out of Five
Running time: 112
Hugely enjoyable, genuinely scary horror flick that provides a welcome throwback to classic 1970s chillers, thanks to some impeccable production design work, a superb script, powerfully atmospheric direction, nail-bitingly intense set-pieces and terrific performances from a note-perfect cast.
What's it all about?
Directed by James Wan (Saw) and set in the 1970s, The Conjuring is based on a true story and stars Patrick Wilson and Vera Farmiga as demonologists Ed and Lorraine Warren, whose cases also included the Amityville Horror. Their latest case involves investigating the secluded Harrisville, Rhode Island home of Carolyn and Roger Perron (Lili Taylor and Ron Livingston), who have recently moved into the house with their five daughters (Shanley Caswell, Hayley McFarland, Joey King, Mackenzie Foy and Kyla Deaver) and have begun experiencing a series of spooky goings on, including foul odours, birds smashing into the outside walls, disturbing sounds, slamming doors and a series of mysterious bruises appearing on Carolyn's arms and back.
Lorraine immediately detects that something isn't right in the house and the pair conclude that the Perron's home is possessed by multiple demons, with their initial investigation revealing that the trouble may have begun as far back as the Salem Witch trials. Meanwhile, the Warren's presence angers whatever is within the house and the supernatural activity escalates to terrifying levels.
The performances are exceptional: it's a treat to see Lili Taylor handed a decent role again and she's terrific as Carolyn, particularly in the latter part of the film when her relationship with the house begins to exact a frighteningly physical toll. Similarly, Wilson (reteaming with his Insidious director) is note-perfect as Ed (his authoritative, genuinely concerned presence is comforting for both the Perrons and the audience), while Farmiga is fabulous as Lorraine, selflessly dedicating herself to helping others and supporting Ed, despite knowing the dangers they risk.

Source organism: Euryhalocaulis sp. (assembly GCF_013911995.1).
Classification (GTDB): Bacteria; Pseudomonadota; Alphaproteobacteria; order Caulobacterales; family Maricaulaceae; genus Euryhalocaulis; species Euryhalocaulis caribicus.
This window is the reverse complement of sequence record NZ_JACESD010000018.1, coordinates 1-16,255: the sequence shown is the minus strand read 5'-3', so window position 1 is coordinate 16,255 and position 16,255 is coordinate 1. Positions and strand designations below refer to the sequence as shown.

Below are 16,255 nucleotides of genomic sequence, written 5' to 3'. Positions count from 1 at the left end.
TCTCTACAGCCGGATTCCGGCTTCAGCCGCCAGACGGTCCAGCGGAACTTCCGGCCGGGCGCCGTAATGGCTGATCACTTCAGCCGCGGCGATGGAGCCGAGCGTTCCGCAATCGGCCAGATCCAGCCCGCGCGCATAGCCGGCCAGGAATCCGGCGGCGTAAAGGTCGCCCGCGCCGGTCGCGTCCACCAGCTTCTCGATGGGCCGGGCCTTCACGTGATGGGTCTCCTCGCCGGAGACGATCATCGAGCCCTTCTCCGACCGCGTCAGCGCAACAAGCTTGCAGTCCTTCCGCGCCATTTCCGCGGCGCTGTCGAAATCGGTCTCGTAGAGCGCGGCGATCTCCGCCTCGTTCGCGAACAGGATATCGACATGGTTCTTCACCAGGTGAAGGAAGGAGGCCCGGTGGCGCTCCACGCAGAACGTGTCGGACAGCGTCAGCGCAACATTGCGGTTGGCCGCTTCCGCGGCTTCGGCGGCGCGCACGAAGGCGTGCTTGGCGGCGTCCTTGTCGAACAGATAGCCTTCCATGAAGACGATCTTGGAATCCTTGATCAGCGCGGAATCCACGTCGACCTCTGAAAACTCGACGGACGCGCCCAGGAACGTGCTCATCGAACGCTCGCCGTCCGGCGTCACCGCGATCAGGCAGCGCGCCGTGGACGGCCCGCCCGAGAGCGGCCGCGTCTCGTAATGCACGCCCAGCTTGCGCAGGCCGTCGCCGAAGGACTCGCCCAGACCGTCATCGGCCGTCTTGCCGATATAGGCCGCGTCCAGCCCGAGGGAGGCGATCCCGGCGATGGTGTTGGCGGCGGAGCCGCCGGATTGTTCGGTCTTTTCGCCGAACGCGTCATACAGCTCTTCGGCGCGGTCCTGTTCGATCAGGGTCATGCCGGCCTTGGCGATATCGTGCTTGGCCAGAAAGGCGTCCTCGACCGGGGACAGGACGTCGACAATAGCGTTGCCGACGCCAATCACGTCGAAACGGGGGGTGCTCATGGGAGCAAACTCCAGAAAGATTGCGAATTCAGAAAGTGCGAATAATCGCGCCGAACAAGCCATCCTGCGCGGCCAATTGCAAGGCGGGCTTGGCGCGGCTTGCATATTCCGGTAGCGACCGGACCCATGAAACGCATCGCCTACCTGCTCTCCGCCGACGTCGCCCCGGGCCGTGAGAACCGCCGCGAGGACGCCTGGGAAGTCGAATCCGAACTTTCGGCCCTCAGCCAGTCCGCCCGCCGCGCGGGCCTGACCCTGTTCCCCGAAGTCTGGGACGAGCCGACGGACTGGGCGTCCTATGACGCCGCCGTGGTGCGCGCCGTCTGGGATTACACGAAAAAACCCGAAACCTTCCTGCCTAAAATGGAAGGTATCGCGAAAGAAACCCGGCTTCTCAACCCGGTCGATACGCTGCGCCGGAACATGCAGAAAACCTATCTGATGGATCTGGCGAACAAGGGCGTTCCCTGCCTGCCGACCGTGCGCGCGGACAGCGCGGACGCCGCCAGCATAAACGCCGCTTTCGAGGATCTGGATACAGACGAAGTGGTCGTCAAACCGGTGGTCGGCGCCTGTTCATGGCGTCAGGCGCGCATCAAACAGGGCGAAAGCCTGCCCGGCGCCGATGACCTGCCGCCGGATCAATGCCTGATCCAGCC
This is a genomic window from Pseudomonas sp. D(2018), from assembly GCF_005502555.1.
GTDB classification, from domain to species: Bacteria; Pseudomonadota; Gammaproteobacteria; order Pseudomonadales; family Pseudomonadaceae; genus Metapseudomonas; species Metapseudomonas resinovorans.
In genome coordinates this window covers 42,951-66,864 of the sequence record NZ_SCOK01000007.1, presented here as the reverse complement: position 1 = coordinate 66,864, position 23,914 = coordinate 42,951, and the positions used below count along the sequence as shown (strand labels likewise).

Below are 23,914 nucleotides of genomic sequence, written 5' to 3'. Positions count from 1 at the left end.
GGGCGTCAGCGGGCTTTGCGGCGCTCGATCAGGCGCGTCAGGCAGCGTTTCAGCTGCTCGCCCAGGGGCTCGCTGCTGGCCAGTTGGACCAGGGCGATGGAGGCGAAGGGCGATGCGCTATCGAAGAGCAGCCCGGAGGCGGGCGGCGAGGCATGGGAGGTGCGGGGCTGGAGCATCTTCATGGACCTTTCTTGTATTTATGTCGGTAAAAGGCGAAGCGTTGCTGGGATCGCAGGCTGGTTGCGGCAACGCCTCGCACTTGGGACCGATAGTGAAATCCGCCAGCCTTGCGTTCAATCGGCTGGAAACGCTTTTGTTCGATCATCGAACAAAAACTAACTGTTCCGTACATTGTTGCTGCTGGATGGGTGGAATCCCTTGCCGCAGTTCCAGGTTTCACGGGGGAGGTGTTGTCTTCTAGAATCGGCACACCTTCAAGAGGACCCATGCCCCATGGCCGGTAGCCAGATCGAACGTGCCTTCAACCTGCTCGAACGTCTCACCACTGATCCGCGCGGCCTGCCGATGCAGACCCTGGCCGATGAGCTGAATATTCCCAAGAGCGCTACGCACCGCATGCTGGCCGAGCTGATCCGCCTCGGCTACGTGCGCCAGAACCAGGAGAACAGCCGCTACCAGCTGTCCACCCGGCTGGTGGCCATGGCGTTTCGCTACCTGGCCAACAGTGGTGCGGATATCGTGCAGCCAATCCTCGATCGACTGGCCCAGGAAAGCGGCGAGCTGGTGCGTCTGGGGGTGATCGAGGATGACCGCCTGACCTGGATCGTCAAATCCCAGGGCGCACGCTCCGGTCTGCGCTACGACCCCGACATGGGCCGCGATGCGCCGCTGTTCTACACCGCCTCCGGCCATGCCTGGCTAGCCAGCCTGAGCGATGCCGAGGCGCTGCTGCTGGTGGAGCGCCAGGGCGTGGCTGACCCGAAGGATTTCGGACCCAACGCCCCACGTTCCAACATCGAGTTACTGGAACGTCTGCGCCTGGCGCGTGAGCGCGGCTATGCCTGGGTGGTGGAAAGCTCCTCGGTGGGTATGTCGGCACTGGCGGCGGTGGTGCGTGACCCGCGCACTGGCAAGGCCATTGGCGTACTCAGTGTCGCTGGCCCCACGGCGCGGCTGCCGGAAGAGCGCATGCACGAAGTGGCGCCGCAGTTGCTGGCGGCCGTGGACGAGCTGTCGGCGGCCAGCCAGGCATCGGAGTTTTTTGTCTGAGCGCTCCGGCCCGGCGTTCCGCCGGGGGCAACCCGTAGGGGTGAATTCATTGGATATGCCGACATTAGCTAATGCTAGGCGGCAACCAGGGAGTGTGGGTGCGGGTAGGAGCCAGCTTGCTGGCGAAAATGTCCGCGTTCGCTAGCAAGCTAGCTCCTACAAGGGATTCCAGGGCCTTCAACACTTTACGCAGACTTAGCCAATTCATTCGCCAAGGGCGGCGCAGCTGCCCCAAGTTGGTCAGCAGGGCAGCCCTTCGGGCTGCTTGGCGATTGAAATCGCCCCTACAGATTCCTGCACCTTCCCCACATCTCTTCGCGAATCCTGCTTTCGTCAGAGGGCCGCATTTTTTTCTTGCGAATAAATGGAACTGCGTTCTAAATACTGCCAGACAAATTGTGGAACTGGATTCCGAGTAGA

The excellent script pushes all the right buttons, ensuring that you genuinely care about both the Warrens and the Perrons and are emotionally invested in their survival, especially when the demon appears to target the Warrens' own home (conveniently packed with possessed object souvenirs of previous cases).
Wan's direction is perfectly paced, pulling off some properly scary set pieces (a game of ‘hide and clap’; some business involving a mirror and a music box) and ratcheting up the tension before unleashing a sustained, phenomenally intense finale that will have you gasping for breath. In addition, the film is heightened by some superb production design work (check out the creepy doll) that strongly recreates a 1970s vibe to the point where the film almost qualifies as pastiche.
The Conjuring is the best film of its kind in recent memory, a brilliantly directed and superbly acted horror film that's genuinely terrifying. An instant classic. Highly recommended.